Carson River conference will look at the future
Even the experts admit that learning about the Carson River – any river, for that matter – is an endless, ongoing process.
Following the first Carson River Fishery Conference Feb. 20, another gathering of experts and those directly affected by the river will meet April 6 to discuss a plan for a sustainable future for the river and its communities.
“This conference will cover the whole river, with flood restoration and the banks as more of the focus than the last conference, which focused on the health of the fish,” said Tyler Turnipseed, who will be one of the participants at the conference. He is the Upper Carson River Watershed Coordinator for the Carson Valley Conservation District.
Monday’s all-day conference will include Sen. Richard Bryan, D-Nev., who will speak on a “Call to Action,” and Sen. Harry Reid, D-Nev., who will discuss “The Future of the Carson River.”
Long-time Valley rancher, Arnold Settelmeyer, will speak on the history of the watershed.
“I’ll go back to Virginia City and the fact that they took timber off practically every place and how that affected the river,” he said. “I’ll also talk about some of the flood history and the folklore of the river.”
A panel discussion of “Visions of the Citizens Along the River,” is also planned for the conference, with Dan Kaffer moderating. Kaffer is the Western Nevada Resource Conservation and Development Area Coordinator.
Other speakers include Jeff Mount, who is the chairman of the Geology Department at University of California, Davis, speaking on “How Rivers Respond to Channel Modification” and Ben Urbonas, a drainage expert from the flood control district in Denver, Colo. Urbonas will speak on “New Directions in Floodplain Management.”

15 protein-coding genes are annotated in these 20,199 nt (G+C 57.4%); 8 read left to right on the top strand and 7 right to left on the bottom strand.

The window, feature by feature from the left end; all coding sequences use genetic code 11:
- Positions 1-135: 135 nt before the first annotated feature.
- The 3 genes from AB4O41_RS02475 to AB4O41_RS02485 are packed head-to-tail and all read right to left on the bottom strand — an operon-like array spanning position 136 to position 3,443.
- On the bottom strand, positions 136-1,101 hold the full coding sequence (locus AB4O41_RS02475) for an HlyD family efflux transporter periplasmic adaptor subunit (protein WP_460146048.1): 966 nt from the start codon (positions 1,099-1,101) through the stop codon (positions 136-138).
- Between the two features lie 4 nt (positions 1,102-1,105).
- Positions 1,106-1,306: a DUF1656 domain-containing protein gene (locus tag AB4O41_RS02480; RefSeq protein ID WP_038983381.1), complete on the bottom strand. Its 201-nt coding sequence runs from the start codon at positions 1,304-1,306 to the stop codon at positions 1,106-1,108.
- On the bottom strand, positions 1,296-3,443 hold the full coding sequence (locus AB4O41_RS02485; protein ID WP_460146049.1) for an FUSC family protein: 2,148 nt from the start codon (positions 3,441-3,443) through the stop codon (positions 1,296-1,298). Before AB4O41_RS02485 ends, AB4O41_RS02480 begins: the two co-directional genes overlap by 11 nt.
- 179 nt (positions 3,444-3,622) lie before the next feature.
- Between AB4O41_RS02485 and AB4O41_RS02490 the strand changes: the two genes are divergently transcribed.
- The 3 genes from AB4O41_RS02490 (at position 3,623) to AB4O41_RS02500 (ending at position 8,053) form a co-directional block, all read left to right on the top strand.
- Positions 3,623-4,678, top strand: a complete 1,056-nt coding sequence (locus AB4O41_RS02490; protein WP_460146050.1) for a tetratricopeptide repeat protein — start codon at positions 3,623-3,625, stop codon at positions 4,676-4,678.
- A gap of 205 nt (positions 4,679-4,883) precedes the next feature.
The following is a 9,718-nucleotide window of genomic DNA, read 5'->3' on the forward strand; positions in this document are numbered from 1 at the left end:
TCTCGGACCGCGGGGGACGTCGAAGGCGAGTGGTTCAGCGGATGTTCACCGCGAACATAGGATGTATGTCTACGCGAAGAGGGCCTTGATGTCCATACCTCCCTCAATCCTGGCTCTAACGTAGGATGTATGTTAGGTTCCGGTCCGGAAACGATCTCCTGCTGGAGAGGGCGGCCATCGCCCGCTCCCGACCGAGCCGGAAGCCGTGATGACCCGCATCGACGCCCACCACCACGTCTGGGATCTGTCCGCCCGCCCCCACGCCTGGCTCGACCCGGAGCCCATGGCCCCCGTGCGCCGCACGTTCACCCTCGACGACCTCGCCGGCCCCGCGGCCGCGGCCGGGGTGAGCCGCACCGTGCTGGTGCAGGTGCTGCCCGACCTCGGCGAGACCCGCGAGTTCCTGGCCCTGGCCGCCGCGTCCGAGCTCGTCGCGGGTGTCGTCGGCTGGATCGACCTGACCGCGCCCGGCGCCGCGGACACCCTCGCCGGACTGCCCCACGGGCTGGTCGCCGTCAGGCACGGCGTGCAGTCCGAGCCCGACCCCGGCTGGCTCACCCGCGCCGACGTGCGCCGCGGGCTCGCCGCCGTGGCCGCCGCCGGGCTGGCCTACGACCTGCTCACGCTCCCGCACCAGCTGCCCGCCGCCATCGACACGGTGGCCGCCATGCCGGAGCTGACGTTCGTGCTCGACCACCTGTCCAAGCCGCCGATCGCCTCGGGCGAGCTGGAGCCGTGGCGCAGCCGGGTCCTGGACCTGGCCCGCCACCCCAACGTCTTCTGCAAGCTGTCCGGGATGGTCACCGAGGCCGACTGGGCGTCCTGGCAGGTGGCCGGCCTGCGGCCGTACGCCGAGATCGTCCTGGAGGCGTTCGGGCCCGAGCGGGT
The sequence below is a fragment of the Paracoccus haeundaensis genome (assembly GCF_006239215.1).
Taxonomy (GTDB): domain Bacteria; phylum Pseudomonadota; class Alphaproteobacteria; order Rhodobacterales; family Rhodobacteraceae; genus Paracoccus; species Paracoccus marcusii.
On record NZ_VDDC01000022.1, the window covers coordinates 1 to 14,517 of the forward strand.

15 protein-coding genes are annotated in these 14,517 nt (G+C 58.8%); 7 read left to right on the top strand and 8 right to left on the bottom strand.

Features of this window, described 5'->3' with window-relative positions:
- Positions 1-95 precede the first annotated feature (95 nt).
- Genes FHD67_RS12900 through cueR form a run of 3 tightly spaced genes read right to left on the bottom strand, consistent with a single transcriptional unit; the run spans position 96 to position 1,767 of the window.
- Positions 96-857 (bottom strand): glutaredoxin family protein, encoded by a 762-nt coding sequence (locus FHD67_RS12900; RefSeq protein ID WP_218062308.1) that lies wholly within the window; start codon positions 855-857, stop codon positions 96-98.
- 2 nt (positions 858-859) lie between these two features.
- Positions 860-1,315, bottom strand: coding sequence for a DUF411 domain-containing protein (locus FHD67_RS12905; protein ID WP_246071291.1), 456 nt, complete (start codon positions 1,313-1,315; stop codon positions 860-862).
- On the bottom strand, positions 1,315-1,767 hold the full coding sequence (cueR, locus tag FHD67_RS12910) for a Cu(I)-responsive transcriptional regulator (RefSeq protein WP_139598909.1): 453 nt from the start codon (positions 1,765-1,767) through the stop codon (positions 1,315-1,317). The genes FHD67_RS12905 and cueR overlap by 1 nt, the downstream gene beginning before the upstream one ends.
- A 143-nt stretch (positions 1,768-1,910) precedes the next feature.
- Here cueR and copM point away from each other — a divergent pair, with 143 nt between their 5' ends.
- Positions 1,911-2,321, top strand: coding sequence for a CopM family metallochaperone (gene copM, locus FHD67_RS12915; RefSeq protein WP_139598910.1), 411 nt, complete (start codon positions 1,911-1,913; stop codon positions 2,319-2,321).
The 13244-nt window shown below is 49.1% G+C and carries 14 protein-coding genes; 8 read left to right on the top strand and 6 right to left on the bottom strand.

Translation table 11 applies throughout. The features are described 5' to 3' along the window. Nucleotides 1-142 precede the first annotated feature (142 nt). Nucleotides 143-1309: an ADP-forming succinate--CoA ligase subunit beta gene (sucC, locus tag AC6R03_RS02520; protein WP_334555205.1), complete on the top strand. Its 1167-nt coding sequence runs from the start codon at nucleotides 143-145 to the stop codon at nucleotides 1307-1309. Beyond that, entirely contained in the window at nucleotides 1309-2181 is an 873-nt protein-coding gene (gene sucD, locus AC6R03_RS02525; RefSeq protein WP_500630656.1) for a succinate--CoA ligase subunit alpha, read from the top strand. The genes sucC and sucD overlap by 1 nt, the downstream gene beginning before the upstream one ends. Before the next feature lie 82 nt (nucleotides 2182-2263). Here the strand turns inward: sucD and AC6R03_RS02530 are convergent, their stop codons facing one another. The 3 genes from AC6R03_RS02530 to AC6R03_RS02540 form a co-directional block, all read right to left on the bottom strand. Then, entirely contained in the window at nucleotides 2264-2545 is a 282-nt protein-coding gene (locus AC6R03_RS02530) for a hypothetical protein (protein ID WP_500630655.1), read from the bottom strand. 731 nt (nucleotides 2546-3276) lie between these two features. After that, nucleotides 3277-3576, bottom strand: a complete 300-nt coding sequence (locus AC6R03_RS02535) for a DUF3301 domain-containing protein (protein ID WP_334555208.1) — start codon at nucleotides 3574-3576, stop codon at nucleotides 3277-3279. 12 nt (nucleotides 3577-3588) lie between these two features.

John Singlaub, from the Bureau of Land Management will speak on the “Rural Lands Initiative,” and author Chris Maser will discuss “The Importance of a Shared Vision for a Watershed Community.” Maser has written a book, “Sustainable Community Development.”
Afternoon break-out workshops will cover floodplain management, river restoration goals and recreation issues.
The workshop is aimed at landowners, elected officials, business and industry leaders, resource managers, conservationists, consultants, land use planners, land developers, educators, agency personnel and other interested citizens or groups.
Conference planners hope to develop a partnership for better coordination among citizens, groups and agencies while learning more about this river which has the ultimate power over residents who live on and near its banks.
Registration fees are $25 if received by March 25 and $35 after that date. A follow-up conference will be held April 27. space is limited to the first 175 people.
The April 6 conference will be held at the Ormsby House in Carson City from 8:15 a.m. to 5 p.m. Phone Ella Chavez or John Cobourn at the University of Nevada Cooperative Extension, 832-4150, for more information or to register.
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